Demetrius Spaneas, Michael Harrison and More Set for Annunciation Church's 'Faith & Culture' 2013 Lecture Series

Demetrius Spaneas, Michael Harrison and More Set for Annunciation Church's 'Faith & Culture' 2013 Lecture Series

The Annunciation Greek Orthodox Church presents "Faith & Culture," a ministry to inaugurate its first major programming endeavor this fall: a music-based lecture series titled Tastemakers & Pioneers curated by Marina Harrison. Serving to introduce the community to many creative disciplines of the humanities, "Faith & Culture" focuses on music, literature, history, film and theatre, and fine art. Several prominent individuals in the music community, considered innovators and highly-regarded experts, have committed to be a part of this season. All lectures will take place at 7pm and attendees are invited to special Meet-and-Greet Receptions with the artists afterwards.

The Annunciation Greek Orthodox Church, established in 1892, is one of the oldest Greek Orthodox Churches of the United States. They are proud of Annunciation's legacy of caring for their neighbor. "Faith & Culture" is one of many ways they achieve this.

Fall 2013 Series at a Glance:

Sep 20 Demetrius Spaneas IANIS XENAKIS: The Avant-Garde and Ancient Greek Culture

Oct 4 Stuart Isacoff A Natural History of the Piano: A Lecture With Musical Illustrations

Oct 25 Francisco J. Núñez The Unlimited Potential of Children

Nov 1 David Dubal A Plea For The Arts in The United States

Nov 15 Barrymore Scherer Strength in Numbers: Tracing Verdi's Musical Development Through His Ensembles

Dec 6 Michael Harrison Everything in Good Measure: Ancient Greek Principles of Tuning and Their Relevance to Music

All lectures take place at the Annunciation Greek Orthodox Church, 302 West 91st Street, New York, New York 10024. Call 212.724.2070 or visit ANNUNCIATION-NYC.ORG or email Subway: 1/2/3 to 96th Street; 1 to 86th Street. Admission: $20; $100 for all 6 lectures. For tickets, visit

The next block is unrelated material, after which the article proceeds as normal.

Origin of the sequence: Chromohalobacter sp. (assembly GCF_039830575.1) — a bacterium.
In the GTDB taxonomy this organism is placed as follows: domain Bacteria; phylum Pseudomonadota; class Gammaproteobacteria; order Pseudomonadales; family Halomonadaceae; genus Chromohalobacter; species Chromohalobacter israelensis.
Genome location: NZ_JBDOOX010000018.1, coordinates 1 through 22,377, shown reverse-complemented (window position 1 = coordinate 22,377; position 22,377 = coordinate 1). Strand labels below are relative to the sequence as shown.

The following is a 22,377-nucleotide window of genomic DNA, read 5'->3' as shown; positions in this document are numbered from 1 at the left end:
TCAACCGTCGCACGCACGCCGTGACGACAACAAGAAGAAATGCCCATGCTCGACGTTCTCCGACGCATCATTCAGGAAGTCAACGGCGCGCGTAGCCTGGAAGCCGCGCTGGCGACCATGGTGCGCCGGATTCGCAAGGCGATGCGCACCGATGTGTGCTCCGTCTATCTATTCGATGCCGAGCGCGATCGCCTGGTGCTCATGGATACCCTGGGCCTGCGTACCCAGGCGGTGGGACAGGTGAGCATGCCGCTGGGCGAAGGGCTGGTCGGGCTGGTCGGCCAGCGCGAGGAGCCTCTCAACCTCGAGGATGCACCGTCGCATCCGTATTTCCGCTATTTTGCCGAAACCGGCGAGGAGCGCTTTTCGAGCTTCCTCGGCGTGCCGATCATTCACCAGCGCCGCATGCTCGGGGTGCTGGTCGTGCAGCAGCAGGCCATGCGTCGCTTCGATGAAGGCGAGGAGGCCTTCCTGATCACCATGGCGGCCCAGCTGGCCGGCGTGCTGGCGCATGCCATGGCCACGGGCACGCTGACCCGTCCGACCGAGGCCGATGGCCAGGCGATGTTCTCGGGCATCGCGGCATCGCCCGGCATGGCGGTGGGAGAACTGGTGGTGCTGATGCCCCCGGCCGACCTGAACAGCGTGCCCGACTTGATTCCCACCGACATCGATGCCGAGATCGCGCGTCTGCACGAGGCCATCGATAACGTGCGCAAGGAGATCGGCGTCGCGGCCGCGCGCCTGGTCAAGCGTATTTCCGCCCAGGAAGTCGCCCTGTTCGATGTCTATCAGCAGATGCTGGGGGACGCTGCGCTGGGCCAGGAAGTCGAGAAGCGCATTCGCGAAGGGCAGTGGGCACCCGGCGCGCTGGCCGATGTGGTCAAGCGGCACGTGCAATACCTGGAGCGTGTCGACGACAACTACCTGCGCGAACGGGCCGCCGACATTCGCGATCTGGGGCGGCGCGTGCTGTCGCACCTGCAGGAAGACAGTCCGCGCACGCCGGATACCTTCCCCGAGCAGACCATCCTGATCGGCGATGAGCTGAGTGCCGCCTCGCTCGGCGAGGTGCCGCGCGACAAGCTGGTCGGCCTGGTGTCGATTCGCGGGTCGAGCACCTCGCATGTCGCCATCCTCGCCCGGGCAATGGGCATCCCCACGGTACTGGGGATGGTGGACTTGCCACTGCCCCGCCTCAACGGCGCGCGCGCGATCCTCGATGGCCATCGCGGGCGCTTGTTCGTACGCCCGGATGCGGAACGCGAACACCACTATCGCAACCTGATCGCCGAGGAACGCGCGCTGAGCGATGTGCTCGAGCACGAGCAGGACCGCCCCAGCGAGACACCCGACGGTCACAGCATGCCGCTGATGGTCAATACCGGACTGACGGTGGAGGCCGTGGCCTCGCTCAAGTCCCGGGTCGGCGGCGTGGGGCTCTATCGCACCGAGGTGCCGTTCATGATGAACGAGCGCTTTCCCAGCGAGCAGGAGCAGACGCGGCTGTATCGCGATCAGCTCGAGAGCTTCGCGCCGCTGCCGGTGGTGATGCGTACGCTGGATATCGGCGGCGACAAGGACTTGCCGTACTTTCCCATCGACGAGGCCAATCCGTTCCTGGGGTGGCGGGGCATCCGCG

Demetrius Spaneas

Friday, Sept. 20th, 7pm

IANIS XENAKIS: The Avant-Garde and Ancient Greek Culture

Demetrius Spaneas travels the world as a musical ambassador, connecting classical, jazz, and traditional music throughout the US, Eastern Europe, and Asia. He has worked with such diverse artists as John Cage, Ray Charles, and Kyrgyz traditional musicians, and has been featured soloist and composer at major concert venues and international festivals in the three continents. Through his work with the US Embassy system, he has presented concerts and lectures on American music and culture throughout the former Soviet Union. Interested in connecting cultures and creating international artistic dialogue through cultural diplomacy, his current initiatives focus on Central Asia, the Balkans, China, and Russia. To this end, he has been appointed a Fulbright Specialist in American Studies, Music and will be teaching in Tajikistan in summer 2013 through the Fulbright. He has won grants and awards from ASCAP, Meet the Composer, the American Music Center, and other organizations, including a special certificate from the Russian Duma (senate) for enriching the cultural life of St. Petersburg.